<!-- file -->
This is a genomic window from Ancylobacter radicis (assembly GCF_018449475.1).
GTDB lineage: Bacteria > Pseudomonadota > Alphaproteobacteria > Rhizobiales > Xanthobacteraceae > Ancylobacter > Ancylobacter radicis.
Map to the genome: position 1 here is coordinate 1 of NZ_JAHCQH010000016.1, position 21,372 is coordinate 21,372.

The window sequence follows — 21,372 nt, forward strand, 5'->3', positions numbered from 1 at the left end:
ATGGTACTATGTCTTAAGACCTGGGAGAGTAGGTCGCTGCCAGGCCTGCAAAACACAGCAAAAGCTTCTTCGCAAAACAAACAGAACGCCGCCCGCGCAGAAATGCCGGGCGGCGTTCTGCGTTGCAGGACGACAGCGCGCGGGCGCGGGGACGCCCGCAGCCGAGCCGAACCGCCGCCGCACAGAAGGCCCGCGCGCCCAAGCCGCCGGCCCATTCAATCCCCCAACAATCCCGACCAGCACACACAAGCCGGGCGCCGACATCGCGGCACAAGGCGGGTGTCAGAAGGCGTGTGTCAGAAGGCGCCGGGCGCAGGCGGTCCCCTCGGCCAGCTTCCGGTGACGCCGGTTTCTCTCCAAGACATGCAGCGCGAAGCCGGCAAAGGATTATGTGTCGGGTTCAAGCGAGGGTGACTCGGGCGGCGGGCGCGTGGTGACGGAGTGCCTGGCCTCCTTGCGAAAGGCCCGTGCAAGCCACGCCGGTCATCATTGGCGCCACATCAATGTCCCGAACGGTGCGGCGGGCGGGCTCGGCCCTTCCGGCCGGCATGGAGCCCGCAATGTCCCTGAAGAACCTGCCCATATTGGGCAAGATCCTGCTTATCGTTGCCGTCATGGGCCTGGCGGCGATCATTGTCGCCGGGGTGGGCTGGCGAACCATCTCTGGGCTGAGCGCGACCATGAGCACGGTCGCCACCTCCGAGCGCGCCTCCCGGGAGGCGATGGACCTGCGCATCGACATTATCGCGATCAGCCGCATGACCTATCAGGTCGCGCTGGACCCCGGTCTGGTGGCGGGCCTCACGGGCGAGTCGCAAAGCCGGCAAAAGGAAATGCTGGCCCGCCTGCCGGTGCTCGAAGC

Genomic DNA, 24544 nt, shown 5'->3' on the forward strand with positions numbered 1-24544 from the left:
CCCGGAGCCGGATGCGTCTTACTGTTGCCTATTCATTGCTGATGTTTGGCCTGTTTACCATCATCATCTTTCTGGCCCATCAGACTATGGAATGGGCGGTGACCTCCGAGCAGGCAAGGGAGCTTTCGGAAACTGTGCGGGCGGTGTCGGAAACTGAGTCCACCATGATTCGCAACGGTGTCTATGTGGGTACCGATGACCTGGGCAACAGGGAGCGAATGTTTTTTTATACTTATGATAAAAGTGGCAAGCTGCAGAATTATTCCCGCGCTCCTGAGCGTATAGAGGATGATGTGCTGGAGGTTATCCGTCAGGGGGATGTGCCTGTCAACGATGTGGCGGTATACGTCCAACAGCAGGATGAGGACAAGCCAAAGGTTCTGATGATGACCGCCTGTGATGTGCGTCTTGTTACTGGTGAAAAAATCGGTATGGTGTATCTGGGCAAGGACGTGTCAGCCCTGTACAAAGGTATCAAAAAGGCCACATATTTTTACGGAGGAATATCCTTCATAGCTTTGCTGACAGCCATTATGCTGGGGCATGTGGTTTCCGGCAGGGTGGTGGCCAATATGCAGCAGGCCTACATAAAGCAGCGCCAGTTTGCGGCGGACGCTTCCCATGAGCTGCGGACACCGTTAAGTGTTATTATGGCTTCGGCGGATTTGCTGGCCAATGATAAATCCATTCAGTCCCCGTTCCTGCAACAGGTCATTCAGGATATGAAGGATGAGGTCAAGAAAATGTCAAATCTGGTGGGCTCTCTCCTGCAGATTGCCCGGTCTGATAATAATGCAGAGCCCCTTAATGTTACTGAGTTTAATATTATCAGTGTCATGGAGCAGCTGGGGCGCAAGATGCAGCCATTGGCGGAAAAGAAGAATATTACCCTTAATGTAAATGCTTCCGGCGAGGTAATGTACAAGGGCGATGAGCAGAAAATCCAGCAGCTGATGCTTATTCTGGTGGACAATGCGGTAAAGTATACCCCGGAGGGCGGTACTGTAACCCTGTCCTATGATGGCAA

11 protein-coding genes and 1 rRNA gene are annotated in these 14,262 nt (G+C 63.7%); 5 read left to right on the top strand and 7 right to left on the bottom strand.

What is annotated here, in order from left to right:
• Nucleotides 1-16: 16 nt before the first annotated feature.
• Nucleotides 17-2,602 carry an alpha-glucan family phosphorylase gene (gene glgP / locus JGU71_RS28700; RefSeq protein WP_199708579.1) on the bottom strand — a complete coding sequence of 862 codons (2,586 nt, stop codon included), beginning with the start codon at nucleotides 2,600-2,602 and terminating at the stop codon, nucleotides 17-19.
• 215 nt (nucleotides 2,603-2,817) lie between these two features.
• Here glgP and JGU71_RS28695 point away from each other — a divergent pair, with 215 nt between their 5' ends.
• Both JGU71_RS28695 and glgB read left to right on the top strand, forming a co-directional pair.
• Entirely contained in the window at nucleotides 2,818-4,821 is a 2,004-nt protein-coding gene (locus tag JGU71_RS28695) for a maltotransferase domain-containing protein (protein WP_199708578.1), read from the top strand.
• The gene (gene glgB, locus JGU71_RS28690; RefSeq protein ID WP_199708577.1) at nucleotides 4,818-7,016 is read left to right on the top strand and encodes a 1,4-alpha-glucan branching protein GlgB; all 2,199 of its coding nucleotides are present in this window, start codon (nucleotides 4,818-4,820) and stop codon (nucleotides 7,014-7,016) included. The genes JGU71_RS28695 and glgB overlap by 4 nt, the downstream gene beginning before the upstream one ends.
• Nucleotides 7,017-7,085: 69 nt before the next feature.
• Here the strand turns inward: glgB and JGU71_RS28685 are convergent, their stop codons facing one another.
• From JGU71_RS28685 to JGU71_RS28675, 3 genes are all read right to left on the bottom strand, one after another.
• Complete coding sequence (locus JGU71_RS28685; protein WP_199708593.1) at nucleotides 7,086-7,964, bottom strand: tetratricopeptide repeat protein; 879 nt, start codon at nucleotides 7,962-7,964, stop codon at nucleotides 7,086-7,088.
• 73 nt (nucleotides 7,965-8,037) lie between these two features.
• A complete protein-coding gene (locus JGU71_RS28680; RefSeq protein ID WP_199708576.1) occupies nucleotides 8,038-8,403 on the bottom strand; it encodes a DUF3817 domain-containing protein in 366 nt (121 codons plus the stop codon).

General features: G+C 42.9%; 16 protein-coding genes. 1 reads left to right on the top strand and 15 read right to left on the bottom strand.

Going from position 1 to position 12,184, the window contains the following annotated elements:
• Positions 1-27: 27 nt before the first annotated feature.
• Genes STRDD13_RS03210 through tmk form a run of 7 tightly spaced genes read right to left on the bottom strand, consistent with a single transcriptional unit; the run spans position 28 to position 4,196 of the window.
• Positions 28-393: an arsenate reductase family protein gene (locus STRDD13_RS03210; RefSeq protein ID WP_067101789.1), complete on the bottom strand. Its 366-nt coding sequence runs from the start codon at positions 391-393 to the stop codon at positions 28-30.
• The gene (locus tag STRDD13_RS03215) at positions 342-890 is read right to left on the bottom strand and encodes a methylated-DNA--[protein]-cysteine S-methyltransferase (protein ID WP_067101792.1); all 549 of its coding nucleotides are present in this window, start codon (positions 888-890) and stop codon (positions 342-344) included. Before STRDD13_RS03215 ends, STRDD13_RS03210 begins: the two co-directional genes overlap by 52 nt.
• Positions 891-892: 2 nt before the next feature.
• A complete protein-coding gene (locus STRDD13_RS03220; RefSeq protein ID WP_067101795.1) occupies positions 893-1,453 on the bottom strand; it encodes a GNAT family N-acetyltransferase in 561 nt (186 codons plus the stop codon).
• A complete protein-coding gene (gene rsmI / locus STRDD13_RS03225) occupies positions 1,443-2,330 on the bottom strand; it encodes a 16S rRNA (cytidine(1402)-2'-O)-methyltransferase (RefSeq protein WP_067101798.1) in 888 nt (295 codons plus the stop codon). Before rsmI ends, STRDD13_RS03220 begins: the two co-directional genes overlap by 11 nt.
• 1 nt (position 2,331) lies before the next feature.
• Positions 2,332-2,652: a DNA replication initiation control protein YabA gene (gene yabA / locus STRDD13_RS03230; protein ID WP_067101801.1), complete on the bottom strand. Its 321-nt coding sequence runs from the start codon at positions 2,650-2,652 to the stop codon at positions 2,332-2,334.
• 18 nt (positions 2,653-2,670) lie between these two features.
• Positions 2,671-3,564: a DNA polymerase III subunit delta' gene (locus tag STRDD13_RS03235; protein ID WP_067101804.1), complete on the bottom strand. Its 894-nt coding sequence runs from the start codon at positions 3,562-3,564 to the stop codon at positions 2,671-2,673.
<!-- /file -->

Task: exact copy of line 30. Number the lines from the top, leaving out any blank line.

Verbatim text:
• A complete protein-coding gene (locus STRDD13_RS03220; RefSeq protein ID WP_067101795.1) occupies positions 893-1,453 on the bottom strand; it encodes a GNAT family N-acetyltransferase in 561 nt (186 codons plus the stop codon).